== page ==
Why the January 6 Committee Alleged ‘Criminal Conspiracy’ by Team Trump

January 6 Committee Chair Bennie Thompson listens as Representative Liz Cheney questions D.C. Metropolitan Police Department Officer Michael Fanone on July 27, 2021. Photo: Bill O’Leary-Pool/Getty Images

In a development that will please anyone hoping to see Donald Trump finally brought to justice, the U.S. House Select Committee on January 6 submitted a court filing to a federal judge in California alleging that the 45th president and some of his allies may have engaged in a “criminal conspiracy” to defraud the federal government and obstruct Congress by seeking to prevent confirmation of Joe Biden’s designation as president-elect on January 6, 2021.

But it’s far, far too early to envision Trump being led from a courtroom in leg-irons. The filing only stipulates potential criminal charges; the January 6 committee has no power to bring them, and at most could refer evidence to the Department of Justice, which would make its own decisions about prosecuting — or, more likely, not prosecuting — the scofflaw ex-president and his cronies.

The purpose of the court filing is to enforce a subpoena against Trump’s lawyer John Eastman, author of the infamous Eastman memo, the document aimed at convincing Vice-President Mike Pence that he could throw out electoral votes won by Joe Biden. The committee wants emails Eastman sent to various people, including members of Congress, during the run-up to the violence-marred joint session of Congress on January 6. Eastman is trying to use attorney-client privilege to hide documents from the committee, but communications in the pursuit of fraud or criminal acts are a recognized exception to that privilege. So the fraught subject of where the investigation might ultimately lead has officially come up, with the committee asking the California judge to privately review some of the evidence it has already compiled.

A public statement by the committee spelled out its tentative conclusion, as the Washington Post reports:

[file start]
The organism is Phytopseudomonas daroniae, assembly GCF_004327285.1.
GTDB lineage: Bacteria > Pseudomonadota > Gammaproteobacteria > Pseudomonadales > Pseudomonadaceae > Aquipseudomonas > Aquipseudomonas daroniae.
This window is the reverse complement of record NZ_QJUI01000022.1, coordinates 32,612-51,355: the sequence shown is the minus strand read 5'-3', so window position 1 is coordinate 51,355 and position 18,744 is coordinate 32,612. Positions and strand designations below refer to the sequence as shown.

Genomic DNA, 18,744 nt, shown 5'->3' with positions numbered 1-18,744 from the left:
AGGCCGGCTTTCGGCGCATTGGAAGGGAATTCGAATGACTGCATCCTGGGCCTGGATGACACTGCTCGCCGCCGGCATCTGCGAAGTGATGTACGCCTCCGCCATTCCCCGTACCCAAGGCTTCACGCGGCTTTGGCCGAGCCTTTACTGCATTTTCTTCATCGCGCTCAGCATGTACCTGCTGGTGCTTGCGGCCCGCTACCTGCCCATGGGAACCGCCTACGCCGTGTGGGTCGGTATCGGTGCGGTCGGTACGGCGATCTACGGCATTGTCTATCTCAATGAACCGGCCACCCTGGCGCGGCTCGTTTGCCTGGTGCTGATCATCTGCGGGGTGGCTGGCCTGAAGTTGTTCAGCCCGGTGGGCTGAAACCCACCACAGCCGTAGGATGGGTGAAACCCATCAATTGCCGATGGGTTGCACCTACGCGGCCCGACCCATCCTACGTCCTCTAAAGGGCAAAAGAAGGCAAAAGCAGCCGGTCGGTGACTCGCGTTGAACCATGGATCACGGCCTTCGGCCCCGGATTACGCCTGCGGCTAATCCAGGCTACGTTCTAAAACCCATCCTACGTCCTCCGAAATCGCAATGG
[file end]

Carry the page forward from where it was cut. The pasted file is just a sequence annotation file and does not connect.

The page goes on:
“The facts we’ve gathered strongly suggest that Dr. Eastman’s emails may show that he helped Donald Trump advance a corrupt scheme to obstruct the counting of electoral college ballots and a conspiracy to impede the transfer of power,” the committee’s chairman, Rep. Bennie G. Thompson (D-Miss.), and vice chair, Rep. Liz Cheney (R-Wyo.), said in a statement.

The court filing goes further:

“As the courts were overwhelmingly ruling against President Trump’s claims of election misconduct, he and his associates began to plan extra-judicial efforts to overturn the results of the election and prevent the President-elect from assuming office,” the brief said. “At the heart of these efforts was an aggressive public misinformation campaign to persuade millions of Americans that the election had in fact been stolen. The President and his associates persisted in making ‘stolen election’ claims even after the President’s own appointees at the Department of Justice and the Department of Homeland Security, along with his own campaign staff, had informed the President that his claims were wrong.”

The direction of the committee’s investigation makes it very clear that its initial focus on the Capitol Riot has now given way to a broad-based inquiry into Team Trump’s conduct long before January 6. It encompasses a plot that began with Trump’s systematic efforts to sow doubts about the legitimacy of voting by mail and his constant claims that he could only lose the election and his presidency as the victim of fraud. But the plot definitely thickened as the process leading to Joe Biden’s inauguration unfolded, and the violence of the Capitol Riot itself was mostly a horrific punctation mark on a failed election coup.

Now that the specter of potential criminal charges has been raised — even if they never materialize — we can expect the long-simmering Republican rage at the very existence of the January 6 committee to explode into virulent claims of a vengeful witch hunt by Democrats. But let’s remember that the congressional Republicans who opposed Trump’s second impeachment argued he was a private citizen who, if necessary, could be held accountable by prosecutors and the courts if criminal behavior was proved. So they aren’t on very solid ground in demonizing proceedings to determine fully what Team Trump did and how it very nearly obstructed an orderly postelection transfer of power. While it remains unlikely that the ex-president and his associates in the Trump-Pence campaign, the outgoing administration, and Congress will face criminal sanctions, it is becoming harder with each new revelation to pretend the events of January 6 were some sort of isolated moment of madness for whom no one is really accountable. If nothing else, voters may have to hold Trump accountable by denying what is likely to be his renewed bid for power in 2024.

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